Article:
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Zamia integrifolia 

Scope: Global
Language: English
Status_ne_offStatus_dd_offStatus_lc_offStatus_nt_onStatus_vu_offStatus_en_offStatus_cr_offStatus_ew_offStatus_ex_off

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Taxonomy [top]

Kingdom Phylum Class Order Family
Plantae Tracheophyta Cycadopsida Cycadales Zamiaceae

Scientific Name: Zamia integrifolia L.f.
Common Name(s):
English bay-rush, comfort root, Florida arrowroot
Synonym(s):
Zamia floridana A. DC.
Zamia media Jacq.
Zamia silvicola Small
Zamia tenuis Willd.
Zamia umbrosa Small

Assessment Information [top]

Red List Category & Criteria: Near Threatened ver 3.1
Year Published: 2010
Date Assessed: 2009-10-31
Assessor(s): Stevenson, D.W.
Reviewer(s): Donaldson, J.S. & Bösenberg, J.D.
Justification:
The species is abundant across its range but has declined substantially in parts of Florida over the past 90 years (estimated at 20%) and has therefore been assessed as Near Threatened (almost qualifies for listing as threatened under criterion A2).
Previously published Red List assessments:

Geographic Range [top]

Range Description:This species is known from the extreme southeastern Georgia state of the United States of America, southward through peninsular Florida (including the Florida Keys) and sporadically in the Bahamas where it occurs on Andros, Grand Bahama, Great Abaco, Long, and New Providence Islands. It has been collected in western Cuba, the Cayman Islands, and south-central Puerto Rico where one small population persists.
Countries occurrence:
Native:
Bahamas; Cayman Islands; Cuba; Puerto Rico (Puerto Rico (main island)); United States (Florida, Georgia)
Additional data:
Number of Locations:10-15
Upper elevation limit (metres):100
Range Map:Click here to open the map viewer and explore range.

Population [top]

Population:It has been estimated that the population size of Z. integrifolia is in excess of 30,000 plants in the wild. The one population in western Cuba consists of 133 individuals.
Current Population Trend:Decreasing
Additional data:
Number of mature individuals:30000
Population severely fragmented:No

Habitat and Ecology [top]

Habitat and Ecology:Habitats of Z. integrifolia vary from open coastal areas and sand dunes to pinelands and closed canopy oak hammocks to tropical forest. This cycad is most commonly found in soil over limestone and in sand near sea level or in dry pinelands subjected to periodic wildfires.
Systems:Terrestrial
Generation Length (years):30

Threats [top]

Major Threat(s): Z. integrifolia has declined mainly due to habitat destruction for housing developments and agriculture. In the early 20th century, a large number were collected as part of a commercial starch industry.

Conservation Actions [top]

Conservation Actions: This species is listed on Appendix II of the CITES Appendices. In Cuba, populations are present in National Park Guanahacabibes in the Pinar del Rio province and the Ecological Reserve Varahicacos in the Matanza province. In Puerto Rico, plants are found in the Punta Guaniquilla Natural Reserve near Cabo Rojo. In the Bahamas, plants are found in the Abaco National Park of Great Abaco Island. Plants also occurs in about 80 conservation areas in Florida, U.S.A., including the Everglades National Park.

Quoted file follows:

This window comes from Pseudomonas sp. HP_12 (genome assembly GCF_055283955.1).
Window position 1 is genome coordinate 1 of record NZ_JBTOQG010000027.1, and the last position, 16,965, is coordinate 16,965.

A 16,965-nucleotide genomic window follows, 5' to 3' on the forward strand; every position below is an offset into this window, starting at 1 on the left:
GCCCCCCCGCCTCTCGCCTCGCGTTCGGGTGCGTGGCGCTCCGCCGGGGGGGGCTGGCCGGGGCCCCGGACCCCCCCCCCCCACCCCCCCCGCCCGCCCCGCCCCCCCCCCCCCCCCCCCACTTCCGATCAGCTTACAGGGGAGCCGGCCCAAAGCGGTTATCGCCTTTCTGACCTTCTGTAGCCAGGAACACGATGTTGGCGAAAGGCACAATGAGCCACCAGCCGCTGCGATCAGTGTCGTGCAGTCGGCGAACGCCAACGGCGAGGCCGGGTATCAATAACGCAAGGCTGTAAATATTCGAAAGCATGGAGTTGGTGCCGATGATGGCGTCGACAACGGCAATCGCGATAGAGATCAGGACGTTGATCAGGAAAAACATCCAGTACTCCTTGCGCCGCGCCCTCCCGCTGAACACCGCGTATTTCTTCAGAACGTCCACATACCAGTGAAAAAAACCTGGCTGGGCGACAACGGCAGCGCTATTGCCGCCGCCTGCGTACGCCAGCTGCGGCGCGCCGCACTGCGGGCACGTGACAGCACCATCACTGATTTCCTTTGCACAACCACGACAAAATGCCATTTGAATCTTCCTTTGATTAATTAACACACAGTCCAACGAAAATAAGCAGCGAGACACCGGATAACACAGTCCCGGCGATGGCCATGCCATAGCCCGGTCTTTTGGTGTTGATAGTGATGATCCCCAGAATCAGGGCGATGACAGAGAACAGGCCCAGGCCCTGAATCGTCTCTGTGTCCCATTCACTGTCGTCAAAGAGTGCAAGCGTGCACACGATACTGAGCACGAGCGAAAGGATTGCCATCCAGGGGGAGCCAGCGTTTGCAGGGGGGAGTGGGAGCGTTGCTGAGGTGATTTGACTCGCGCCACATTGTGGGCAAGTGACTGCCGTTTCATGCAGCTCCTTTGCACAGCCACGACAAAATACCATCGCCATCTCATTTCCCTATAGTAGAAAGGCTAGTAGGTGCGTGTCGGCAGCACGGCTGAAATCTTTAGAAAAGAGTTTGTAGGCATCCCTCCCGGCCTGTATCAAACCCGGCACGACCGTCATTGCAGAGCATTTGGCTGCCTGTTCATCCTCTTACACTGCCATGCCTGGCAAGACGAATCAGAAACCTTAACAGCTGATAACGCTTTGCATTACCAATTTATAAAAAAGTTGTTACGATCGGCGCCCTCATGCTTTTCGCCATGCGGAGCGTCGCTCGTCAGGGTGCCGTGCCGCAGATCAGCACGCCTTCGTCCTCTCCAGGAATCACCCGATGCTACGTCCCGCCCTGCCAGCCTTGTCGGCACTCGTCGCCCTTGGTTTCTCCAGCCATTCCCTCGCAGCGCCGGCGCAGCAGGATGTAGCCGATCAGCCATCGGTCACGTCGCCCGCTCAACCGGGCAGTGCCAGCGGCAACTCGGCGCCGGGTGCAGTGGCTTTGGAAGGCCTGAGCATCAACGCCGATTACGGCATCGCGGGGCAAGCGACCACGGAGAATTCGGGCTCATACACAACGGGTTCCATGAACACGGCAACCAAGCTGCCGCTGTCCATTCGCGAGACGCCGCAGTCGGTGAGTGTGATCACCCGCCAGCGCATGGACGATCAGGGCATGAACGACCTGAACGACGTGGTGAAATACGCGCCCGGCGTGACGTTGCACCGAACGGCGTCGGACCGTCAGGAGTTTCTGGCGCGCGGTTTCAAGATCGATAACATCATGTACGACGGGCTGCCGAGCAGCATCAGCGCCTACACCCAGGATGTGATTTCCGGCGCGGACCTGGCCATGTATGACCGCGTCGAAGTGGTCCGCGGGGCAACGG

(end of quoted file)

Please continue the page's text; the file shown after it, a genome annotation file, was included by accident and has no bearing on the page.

Classifications [top]

1. Forest -> 1.5. Forest - Subtropical/Tropical Dry
suitability:Suitable  
4. Education & awareness -> 4.3. Awareness & communications

In-Place Research, Monitoring and Planning
In-Place Land/Water Protection and Management
  Occur in at least one PA:Yes
In-Place Species Management
In-Place Education
  Included in international legislation:Yes
  Subject to any international management/trade controls:Yes
1. Residential & commercial development -> 1.1. Housing & urban areas
♦ timing:Ongoing    
→ Stresses
  • 1. Ecosystem stresses -> 1.1. Ecosystem conversion
  • 1. Ecosystem stresses -> 1.2. Ecosystem degradation

2. Agriculture & aquaculture -> 2.1. Annual & perennial non-timber crops -> 2.1.4. Scale Unknown/Unrecorded
♦ timing:Ongoing    
→ Stresses
  • 1. Ecosystem stresses -> 1.1. Ecosystem conversion
  • 1. Ecosystem stresses -> 1.2. Ecosystem degradation

5. Biological resource use -> 5.2. Gathering terrestrial plants -> 5.2.1. Intentional use (species is the target)
♦ timing:Ongoing    
→ Stresses
  • 2. Species Stresses -> 2.1. Species mortality


♦  Pets/display animals, horticulture
 National : ✓  International : ✓ 

Bibliography [top]

Donaldson, J.S. 2006. Notes.

Donaldson, J.S. (ed.). 2003. Cycads. Status Survey and Conservation Action Plan. IUCN/SSC Cycad Specialist Group. IUCN, Gland, Switzerland and Cambridge, UK.

Gregory, T. 2007. Email.

Hill, K.D. and Stevenson, D.W. 1998-2006. The Cycad Pages. Available at: http://plantnet.rbgsyd.gov.au/PlantNet/cycad/.

IUCN. 2010. IUCN Red List of Threatened Species (ver. 2010.3). Available at: http://www.iucnredlist.org. (Accessed: 2 September 2010).

Jones, D.L. 2002. Cycads of the World (2nd edition). Smithsonian Institute Press, Washington, DC.

Whitelock, L.M. 2002. The Cycads. Timber Press, Portland, Oregon.


Citation: Stevenson, D.W. 2010. Zamia integrifolia. The IUCN Red List of Threatened Species 2010: e.T42164A10670852. . Downloaded on 23 September 2018.
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